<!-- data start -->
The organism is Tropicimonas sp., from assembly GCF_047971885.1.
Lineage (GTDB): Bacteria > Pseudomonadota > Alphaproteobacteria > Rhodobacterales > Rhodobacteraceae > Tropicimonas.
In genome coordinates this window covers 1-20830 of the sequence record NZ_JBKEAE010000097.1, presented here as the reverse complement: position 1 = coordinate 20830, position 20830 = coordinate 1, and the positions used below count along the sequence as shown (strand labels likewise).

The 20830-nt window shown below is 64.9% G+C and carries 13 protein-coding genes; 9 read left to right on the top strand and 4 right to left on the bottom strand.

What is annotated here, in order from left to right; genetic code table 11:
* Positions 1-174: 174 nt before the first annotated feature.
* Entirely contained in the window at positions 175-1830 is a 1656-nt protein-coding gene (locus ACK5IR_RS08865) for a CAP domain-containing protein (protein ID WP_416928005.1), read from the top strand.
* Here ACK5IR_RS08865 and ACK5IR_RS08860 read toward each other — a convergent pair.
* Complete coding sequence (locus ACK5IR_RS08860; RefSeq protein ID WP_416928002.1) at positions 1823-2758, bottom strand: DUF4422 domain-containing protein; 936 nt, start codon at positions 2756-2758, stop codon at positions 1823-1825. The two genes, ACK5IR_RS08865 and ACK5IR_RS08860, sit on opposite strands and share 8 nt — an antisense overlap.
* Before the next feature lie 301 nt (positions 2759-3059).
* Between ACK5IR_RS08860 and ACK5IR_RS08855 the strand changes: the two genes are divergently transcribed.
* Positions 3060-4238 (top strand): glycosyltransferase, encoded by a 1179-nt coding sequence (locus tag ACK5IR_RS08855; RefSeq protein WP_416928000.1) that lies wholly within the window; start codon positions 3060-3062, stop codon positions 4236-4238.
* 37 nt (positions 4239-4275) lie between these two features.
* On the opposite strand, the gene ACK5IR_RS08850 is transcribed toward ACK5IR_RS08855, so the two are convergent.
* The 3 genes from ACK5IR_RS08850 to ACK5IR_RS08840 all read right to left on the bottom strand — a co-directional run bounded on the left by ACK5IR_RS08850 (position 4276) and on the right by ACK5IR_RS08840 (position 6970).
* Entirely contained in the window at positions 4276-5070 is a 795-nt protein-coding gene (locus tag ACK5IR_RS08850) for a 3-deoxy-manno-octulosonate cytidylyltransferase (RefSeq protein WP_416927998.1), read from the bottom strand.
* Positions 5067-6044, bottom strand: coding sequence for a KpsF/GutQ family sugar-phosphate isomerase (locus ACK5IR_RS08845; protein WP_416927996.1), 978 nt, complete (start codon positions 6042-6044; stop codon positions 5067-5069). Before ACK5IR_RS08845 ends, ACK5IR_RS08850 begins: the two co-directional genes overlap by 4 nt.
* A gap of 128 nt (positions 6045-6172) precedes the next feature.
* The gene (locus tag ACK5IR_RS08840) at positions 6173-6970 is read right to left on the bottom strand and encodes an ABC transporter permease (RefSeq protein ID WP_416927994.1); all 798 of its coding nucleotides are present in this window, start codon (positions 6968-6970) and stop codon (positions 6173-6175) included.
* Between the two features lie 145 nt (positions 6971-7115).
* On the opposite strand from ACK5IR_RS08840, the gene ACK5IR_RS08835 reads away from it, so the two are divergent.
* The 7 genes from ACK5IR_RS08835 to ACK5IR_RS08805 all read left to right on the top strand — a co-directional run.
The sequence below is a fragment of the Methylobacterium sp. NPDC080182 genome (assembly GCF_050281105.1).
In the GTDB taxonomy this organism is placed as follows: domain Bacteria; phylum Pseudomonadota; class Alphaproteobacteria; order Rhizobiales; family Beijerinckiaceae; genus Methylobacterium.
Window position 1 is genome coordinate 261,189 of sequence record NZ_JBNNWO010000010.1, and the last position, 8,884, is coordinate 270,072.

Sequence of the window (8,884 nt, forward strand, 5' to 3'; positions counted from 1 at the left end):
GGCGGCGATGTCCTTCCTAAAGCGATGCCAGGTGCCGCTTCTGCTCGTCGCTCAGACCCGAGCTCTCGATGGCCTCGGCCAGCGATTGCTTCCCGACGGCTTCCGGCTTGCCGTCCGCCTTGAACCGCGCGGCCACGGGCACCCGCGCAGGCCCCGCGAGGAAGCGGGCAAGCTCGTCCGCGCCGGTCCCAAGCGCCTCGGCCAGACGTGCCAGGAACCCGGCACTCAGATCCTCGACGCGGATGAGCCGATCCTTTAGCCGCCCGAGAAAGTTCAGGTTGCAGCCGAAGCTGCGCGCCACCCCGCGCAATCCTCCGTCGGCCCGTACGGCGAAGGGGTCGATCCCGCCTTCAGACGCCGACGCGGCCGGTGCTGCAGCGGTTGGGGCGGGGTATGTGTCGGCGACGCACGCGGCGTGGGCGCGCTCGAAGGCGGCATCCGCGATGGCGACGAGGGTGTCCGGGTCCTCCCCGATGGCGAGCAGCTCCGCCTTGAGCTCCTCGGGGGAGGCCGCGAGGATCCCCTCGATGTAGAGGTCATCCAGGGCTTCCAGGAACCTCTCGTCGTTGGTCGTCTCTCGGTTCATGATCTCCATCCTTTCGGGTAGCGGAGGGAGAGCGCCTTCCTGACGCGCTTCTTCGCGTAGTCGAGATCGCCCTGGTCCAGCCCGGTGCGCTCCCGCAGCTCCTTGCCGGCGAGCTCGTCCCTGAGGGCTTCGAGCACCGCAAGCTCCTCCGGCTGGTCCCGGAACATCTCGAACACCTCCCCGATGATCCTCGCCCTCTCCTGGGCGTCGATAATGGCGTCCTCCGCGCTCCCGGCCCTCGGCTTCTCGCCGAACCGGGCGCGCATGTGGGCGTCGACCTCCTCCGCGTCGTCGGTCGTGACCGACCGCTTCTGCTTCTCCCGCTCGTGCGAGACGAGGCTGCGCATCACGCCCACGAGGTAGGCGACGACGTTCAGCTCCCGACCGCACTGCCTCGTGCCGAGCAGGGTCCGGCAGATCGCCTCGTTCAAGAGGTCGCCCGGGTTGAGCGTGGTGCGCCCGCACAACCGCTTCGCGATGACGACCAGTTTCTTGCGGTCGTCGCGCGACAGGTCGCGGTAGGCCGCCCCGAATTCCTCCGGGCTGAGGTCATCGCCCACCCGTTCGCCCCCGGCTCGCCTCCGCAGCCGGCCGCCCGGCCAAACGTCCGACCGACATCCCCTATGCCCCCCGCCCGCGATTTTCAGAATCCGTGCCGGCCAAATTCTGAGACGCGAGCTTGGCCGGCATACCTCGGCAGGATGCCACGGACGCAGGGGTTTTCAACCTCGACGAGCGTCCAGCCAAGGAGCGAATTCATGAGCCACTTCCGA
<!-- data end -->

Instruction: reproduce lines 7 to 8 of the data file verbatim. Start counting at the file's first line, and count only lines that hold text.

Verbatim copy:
* Entirely contained in the window at positions 175-1830 is a 1656-nt protein-coding gene (locus ACK5IR_RS08865) for a CAP domain-containing protein (protein ID WP_416928005.1), read from the top strand.
* Here ACK5IR_RS08865 and ACK5IR_RS08860 read toward each other — a convergent pair.